Shift in gaze is closely related to shift of attention. A premotor theory of attention (Rizzolatti et al., 1994) suggests that the allocation of spatial attention involves planning for but not executing a saccade. Yet it is possible to shift attention without shifting gaze (Hoffman and Subramanian, 1995), and some evidence suggests that spatial attention shifts may occur in the absence of saccade preparation (Juan et al., 2004).
Event-related potentials measured using EEG and which result from a shift of attention are threefold. They include EDAN, an early posterior negativity in the hemisphere contralateral to the attended hemifield, thought related to the spatial information provided by a cue in a covert orienting task (Harter et al., 1989); LDAP, a later contralateral positivity thought related to facilitation of sensory areas (Harter et al., 1989) and ADAN, an enhanced negativity at frontal contralateral electrodes likely linked to activation of frontal lobe neurons involved in the control of spatial shifts (ADAN, Corbetta et al., 1993; Nobre et al., 2000). These ERPs are supramodal, in that they occur independently of the sensory modality used to modulate attention (Eimer et al., 2002).
Alpha-band activity in frontal, parietal and occipital cortex, recorded by EEG in the 8-14 Hz range, provides further information concerning visuospatial attention that may very possibly be recovered reliably from single trials. Alpha-band amplitudes are suppressed in parieto-occipital cortex contralateral to the covertly-attended hemifield and enhanced in cortex contralateral to the to-be-ignored hemifield (Worden et al., 2000; Sauseng et al., 2005; Thut et al., 2006; Capotosto et al., 2008). Synchronization in the form of alpha-band phase-coupling increases between frontal and parieto-occipital alpha activity in the hemisphere contralateral to the attended region, which suggests that the posterior modulation of alpha activity in contralateral posterior parieto-occipital cortex is controlled by prefrontal regions (Sauseng et al., 2005).
Attentional shifts modulate steady-state visual evoked potentials (SSVEPs). These potentials can be studied by amplitude-modulating visual stimuli at particular frequencies (e.g.,Srinivasan et al., 2006). One extracts the response to such a frequency-tagged visual stimulus by examining energy in EEG records at the frequency of tagging (Ding et al., 2006). Attending to a stimulus location modulates the SSVEP through energy increase, even at locations attended covertly (Morgan et al., 1996; Kelly et al., 2005).
Spatial shifts of attention that depend on auditory stimulation also give rise to event-related potentials (e.g., Teder-Salejarvi et al., 1999), modulation of alpha-band activity, and modulation of steady-state evoked potentials, which suggest that such shifts are spatial, not merely visual. Finally, shifts in attention are thought to occur not only among spatial locations but among object features like color (Muller et al., 2006) and among objects themselves.
We hypothesize that EEG recordings related to spatial attention in single trials can be used in four basic ways to provide information concerning intended direction.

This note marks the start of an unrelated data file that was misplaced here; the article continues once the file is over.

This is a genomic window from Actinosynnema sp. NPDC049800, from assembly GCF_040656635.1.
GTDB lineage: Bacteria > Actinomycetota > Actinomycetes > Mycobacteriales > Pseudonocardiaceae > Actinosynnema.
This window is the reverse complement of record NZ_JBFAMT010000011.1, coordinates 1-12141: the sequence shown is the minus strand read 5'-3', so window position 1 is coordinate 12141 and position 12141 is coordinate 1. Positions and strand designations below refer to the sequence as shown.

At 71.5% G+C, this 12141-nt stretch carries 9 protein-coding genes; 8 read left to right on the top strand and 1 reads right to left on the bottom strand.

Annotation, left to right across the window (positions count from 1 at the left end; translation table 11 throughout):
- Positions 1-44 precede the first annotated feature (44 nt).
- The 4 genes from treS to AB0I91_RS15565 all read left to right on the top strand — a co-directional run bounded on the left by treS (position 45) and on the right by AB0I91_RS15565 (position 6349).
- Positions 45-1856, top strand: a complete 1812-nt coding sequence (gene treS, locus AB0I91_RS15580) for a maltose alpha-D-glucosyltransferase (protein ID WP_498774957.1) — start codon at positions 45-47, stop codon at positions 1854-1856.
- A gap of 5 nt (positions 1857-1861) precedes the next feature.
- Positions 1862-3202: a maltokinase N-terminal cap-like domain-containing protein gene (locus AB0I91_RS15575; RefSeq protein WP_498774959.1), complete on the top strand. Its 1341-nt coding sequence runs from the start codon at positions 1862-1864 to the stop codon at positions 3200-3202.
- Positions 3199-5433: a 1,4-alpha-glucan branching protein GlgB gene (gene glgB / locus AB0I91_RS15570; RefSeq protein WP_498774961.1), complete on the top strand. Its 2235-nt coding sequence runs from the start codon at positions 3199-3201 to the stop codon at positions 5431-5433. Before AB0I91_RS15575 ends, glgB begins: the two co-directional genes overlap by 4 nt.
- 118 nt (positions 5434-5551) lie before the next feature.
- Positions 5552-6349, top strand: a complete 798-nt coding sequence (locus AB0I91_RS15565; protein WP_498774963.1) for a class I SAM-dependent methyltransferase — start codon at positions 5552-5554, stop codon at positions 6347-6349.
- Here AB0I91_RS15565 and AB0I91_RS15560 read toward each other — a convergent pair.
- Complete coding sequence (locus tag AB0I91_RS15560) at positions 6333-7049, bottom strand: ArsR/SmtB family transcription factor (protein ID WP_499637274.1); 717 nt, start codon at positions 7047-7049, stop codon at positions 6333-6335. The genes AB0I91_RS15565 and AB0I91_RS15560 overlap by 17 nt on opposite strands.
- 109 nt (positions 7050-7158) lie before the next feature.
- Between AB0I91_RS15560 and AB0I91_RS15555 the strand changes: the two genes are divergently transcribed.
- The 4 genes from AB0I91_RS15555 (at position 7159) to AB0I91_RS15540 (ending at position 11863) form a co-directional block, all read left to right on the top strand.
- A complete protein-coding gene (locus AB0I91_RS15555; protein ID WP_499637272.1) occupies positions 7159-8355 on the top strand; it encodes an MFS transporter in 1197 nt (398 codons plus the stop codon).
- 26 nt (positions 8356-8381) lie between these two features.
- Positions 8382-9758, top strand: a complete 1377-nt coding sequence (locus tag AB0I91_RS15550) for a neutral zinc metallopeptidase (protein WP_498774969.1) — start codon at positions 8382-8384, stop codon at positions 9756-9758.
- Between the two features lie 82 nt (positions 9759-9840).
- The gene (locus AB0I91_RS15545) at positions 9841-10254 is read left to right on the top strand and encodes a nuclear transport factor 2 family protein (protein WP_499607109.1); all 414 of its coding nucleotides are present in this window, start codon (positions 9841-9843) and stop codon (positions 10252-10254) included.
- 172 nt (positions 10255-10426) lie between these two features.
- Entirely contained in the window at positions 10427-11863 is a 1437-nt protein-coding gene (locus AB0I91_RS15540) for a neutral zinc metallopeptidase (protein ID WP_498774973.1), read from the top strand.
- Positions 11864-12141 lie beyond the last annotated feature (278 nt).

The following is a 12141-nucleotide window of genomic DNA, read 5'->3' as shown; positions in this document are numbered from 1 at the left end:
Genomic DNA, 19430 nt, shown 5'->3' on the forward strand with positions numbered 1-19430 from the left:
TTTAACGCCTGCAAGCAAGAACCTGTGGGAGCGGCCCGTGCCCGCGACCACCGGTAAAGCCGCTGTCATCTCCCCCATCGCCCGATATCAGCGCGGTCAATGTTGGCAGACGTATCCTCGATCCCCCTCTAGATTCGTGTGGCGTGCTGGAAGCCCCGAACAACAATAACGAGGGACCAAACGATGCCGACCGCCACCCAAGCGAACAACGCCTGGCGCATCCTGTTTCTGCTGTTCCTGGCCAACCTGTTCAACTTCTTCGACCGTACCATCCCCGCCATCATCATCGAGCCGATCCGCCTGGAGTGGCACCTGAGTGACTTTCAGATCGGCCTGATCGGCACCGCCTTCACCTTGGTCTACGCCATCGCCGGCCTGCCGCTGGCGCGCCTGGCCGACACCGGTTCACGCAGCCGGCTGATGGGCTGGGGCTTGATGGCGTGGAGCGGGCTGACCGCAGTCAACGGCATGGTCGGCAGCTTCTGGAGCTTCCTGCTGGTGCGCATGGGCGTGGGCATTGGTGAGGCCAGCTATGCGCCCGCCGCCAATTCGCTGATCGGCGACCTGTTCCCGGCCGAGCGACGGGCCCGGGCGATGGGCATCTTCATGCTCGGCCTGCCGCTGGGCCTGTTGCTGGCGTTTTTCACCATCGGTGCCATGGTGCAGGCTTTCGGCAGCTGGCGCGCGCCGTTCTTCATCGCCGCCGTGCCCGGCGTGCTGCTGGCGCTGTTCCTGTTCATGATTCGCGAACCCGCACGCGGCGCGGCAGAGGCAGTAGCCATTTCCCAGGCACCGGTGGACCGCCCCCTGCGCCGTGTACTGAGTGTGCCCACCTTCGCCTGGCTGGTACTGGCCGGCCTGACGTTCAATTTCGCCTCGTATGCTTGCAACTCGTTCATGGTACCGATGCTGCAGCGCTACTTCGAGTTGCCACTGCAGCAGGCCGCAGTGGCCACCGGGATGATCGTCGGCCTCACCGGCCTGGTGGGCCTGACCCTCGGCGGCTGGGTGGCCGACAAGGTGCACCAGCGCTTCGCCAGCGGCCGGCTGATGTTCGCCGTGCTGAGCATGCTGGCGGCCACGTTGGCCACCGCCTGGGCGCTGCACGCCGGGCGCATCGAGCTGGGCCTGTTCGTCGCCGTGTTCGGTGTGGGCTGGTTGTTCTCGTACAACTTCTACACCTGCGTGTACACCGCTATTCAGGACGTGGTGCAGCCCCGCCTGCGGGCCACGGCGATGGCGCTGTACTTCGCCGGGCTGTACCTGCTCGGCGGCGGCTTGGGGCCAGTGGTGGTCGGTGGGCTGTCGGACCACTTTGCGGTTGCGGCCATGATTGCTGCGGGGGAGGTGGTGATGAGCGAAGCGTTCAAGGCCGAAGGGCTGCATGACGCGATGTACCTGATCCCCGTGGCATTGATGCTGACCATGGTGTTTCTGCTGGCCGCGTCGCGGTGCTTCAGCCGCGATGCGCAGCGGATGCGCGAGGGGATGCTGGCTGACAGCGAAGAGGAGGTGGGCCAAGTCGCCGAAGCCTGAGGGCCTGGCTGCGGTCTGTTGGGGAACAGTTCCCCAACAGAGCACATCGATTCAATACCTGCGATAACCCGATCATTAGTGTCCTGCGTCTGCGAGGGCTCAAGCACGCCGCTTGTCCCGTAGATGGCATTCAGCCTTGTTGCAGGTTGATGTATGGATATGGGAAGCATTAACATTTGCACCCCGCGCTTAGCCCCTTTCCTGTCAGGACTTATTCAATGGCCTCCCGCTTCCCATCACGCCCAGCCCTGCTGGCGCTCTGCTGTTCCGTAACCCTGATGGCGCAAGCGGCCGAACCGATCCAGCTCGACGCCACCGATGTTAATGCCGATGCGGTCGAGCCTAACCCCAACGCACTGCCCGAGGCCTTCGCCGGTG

- One can discern the hemifield to which attention is lateralized through analysis of attentional modulation of alpha-band activity and of steady-state visual and auditory evoked potentials;
- One can discern which of several frequency-tagged objects attention is directed towards through analysis of attentional modulation of steady-state visual and auditory evoked potentials
- One can estimate a continuous-valued intended direction by considering information concerning shift in gaze captured through EEG and through eye-tracking, in addition to attentional modulation of alpha-band activity and of steady-state evoked potentials, and
- By using gaze direction and steady-state evoked potential information one can most reliably discern the intended target of communication, as these provide information concerning both attended direction and attended object.
The funded research is basic in nature. A functioning brain-computer interface for communicating thought and the intended recipient like that described above is years away. Yet one can identify several areas of future application. These include the development of a silent communications system for dispersed ground forces, of a speech-based means of communication for locked-in individuals, and of commercial communications devices based on brain-wave decoding.
Ahissar, E., Nagarajan, S., Ahissar, M., Protopapas, A., Mahncke, H. & Merzenich, M.M. (2001). Speech comprehension is correlated with temporal response patterns recorded from auditory cortex. Proceedings of the National Academy of Sciences 98, 13367-13372.
Eimer, M., van Velzen, J. & Driver, J. (2002). Cross-modal interactions between audition, touch, and vision in endogenous spatial attention: ERP evidence on preparatory states and sensory modulations. Journal of Cognitive Neuroscience 14, 254-271.
Farwell, L.A. & Donchin, D. (1988). Talking off the top of your head: toward a mental prosthesis utilizing event-related brain potentials. Electroencephalography and Clinical Neurophysiology 70, 510-523.
Hickok, G. & Poeppel, D. (2007). The cortical organization of speech processing. Nature Reviews Neuroscience 8, 393-402.
Kelly, S.P., Lalor, E.C., Reilly, R.B. & Foxe, J.J. (2005). Visual spatial attention tracking using high-density SSVEP data for independent brain-computer communication. IEEE Transactions on Neural Systems and Rehabilitation Engineering 13, 172-178.
Morgan, S.T., Hansen, J.C. & Hillyard, S.A. (1996). Selective attention to stimulus location modulates the steady state visual evoked potential. Proceedings of the National Academy of Sciences 93, 4770-4774.
Muller, M.M., Andersen, S., Trujillo, N.J., Valdes-Sosa, P., Malinowski, P. & Hillyard, S.A. (2006). Feature-selective attention enhancaes color signals in early visual areas of the human brain. Proceedings of the National Academy of Sciences 103, 14250-14254.